The roots of the investigation stem from a case that Facebook settled with the agency in 2011. The company was accused of deceiving consumers about how it handled their data. As part of the settlement, it said it would overhaul its privacy practices.
In March 2018, The New York Times and The Observer of London reported that Cambridge Analytica, a British political consulting firm that had worked for Mr. Trump’s presidential campaign, had used a vast trove of Facebook data to compile voter profiles. The agency then opened an investigation into whether the company had violated the 2011 agreement.
Facebook has apologized for reacting slowly to the revelations about Cambridge Analytica. But the company has said an academic researcher with access to the data broke its rules by sharing he data with the consulting firm.
At the same time, sentiment in Washington was turning against Big Tech. It had become clear that Russia used online services to interfere in the 2016 presidential election. YouTube, Twitter and Facebook were being blamed for the spread of harmful content and fake news. Politicians like Senator Bernie Sanders of Vermont, who is now running for the Democratic presidential nomination, were accusing Amazon of unfair labor practices.
Weeks after the investigation started, Mr. Simons, a longtime Republican antitrust lawyer, was sworn in to lead the agency. Two other Republicans, Noah Phillips and Christine Wilson, and two Democrats, Rebecca Slaughter and Mr. Chopra, were confirmed by the Senate as the other commissioners at the same time.
All five first met to discuss the Facebook case in December. The commission’s staff said they had found several violations of the 2011 agreement and a corporate culture that did not make privacy a priority, according to two people with knowledge of the talks.
There was wide agreement among the commissioners that the charges against Facebook appeared strong and that they should respond vigorously, according to the two people.
In the days and weeks after that meeting, staff members began to discuss a potential fine and other penalties with the commissioners. A fine far above $7 billion appeared to have strong agreement, according to one of the people.
Staff members and commissioners also began talking about making Mr. Zuckerberg personally liable, meaning that he could be named as a defendant in a future case.
In an early version of the complaint and proposed settlement, Mr. Zuckerberg was named as a responsible party, the two people said. The focus on Mr. Zuckerberg was first reported by The Washington Post.
Facebook pushed back on the inclusion of Mr. Zuckerberg, saying it would not agree to that in a settlement.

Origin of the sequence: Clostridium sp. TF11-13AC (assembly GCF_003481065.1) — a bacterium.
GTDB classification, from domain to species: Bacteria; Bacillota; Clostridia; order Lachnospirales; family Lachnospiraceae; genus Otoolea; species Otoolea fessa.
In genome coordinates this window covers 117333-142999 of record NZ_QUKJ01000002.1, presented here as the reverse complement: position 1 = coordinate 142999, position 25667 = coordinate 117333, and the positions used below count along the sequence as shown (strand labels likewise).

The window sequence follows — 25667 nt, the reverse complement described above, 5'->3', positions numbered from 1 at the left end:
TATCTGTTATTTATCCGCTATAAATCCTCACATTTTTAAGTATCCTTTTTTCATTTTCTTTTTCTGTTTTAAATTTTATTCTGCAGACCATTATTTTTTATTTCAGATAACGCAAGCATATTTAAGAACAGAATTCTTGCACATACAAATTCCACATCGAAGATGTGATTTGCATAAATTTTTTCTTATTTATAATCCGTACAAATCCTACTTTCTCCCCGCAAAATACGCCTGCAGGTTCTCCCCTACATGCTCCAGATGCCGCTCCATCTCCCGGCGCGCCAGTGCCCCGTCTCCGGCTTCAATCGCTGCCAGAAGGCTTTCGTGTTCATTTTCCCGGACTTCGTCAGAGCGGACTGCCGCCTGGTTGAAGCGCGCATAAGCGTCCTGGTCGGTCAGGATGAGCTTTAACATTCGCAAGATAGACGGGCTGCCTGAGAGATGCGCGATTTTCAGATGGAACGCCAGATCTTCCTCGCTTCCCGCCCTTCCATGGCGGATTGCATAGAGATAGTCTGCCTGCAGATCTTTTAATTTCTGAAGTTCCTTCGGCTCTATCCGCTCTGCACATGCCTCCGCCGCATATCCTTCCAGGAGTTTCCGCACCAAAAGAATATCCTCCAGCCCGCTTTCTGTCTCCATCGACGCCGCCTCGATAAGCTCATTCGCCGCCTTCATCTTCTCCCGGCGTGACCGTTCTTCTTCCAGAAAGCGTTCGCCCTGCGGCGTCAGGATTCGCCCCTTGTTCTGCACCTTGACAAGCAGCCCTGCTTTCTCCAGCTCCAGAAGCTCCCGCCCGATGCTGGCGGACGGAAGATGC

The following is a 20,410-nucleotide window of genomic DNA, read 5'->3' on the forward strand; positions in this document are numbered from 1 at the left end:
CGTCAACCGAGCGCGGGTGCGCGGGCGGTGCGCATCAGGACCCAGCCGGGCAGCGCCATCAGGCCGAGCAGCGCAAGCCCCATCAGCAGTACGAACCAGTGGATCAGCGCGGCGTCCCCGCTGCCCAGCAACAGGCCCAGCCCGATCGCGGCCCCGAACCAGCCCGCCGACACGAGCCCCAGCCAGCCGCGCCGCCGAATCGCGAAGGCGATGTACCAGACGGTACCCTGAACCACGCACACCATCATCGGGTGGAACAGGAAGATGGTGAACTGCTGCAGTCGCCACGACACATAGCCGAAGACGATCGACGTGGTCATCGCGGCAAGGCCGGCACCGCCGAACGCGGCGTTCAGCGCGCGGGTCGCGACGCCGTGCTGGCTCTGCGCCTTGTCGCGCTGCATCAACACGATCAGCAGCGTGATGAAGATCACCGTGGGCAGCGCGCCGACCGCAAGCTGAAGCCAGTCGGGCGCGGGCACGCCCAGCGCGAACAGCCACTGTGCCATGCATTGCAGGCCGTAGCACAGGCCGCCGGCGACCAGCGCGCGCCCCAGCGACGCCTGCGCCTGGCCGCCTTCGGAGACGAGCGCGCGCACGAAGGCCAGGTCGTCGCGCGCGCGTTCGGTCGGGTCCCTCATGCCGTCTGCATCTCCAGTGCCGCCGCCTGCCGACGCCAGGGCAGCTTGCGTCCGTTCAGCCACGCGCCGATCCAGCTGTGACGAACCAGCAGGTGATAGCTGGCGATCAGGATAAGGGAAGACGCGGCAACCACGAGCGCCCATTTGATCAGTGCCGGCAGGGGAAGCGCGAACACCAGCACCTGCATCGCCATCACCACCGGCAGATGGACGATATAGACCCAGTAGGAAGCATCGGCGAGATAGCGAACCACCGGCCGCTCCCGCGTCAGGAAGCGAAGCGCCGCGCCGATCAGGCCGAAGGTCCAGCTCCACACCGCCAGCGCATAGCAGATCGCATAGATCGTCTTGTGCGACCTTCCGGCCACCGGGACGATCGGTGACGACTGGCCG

Democrats in Washington have recently been pushing for more accountability for top executives of companies under scrutiny.
Soon after he joined the F.T.C., Mr. Chopra, a Democrat, wrote a memo to all staff members saying the agency should address “management deficiencies through structural remedies, including the dismissal of senior management.”
Mr. Simons has also publicly called for stronger enforcement of tech companies. But at a privacy conference in Washington on Thursday, he described the “big trade-offs” in naming chief executives in complaints.
“When you get to a position when threatening to name individuals and make them personally liable, companies are less likely to settle and you end up having to litigate a lot more than you would otherwise,” Mr. Simons said. “You have to think are you getting sufficient relief for consumers without having to name these people as a sufficient deterrent.”
Republican lawmakers would probably criticize an order that included Mr. Zuckerberg in the complaint.
“It’s one thing if Facebook were an entity that itself couldn’t be held liable,” Senator Mike Lee, a Utah Republican, said in an interview.“To hold a C.E.O. liable is extraordinary and not needed here.”
A few weeks ago, the commissioners were shown an updated proposed deal. It had a fine of around $5 billion and no mention of liability for Mr. Zuckerberg.
The proposal set off a frenzy of discussion among the commissioners and staff members. Soon, details about the discussion began to leak out in the news media.
Senior executives at Facebook believed that people within the F.T.C. were divulging details to influence negotiations, according to two people.
Facebook, which had $56 billion in revenues in 2018, responded by announcing the expected $3 billion to $5 billion penalty, partly in an effort to set expectations for what the company thought it would finally have to pay, the two people said.
Talks between Facebook and agency officials have continued over the past several days. Mr. Simons was trying to persuade Ms. Slaughter, a Democrat who appeared to side with Mr. Chopra, to see his perspective. The commissioners are expected to vote on the settlement in the coming days.
“Having a good bipartisan consensus makes a huge difference to the effectiveness of the agency,” Mr. Simons said in an interview in February. “So I think it’s very important, and we are trying very hard to do that.”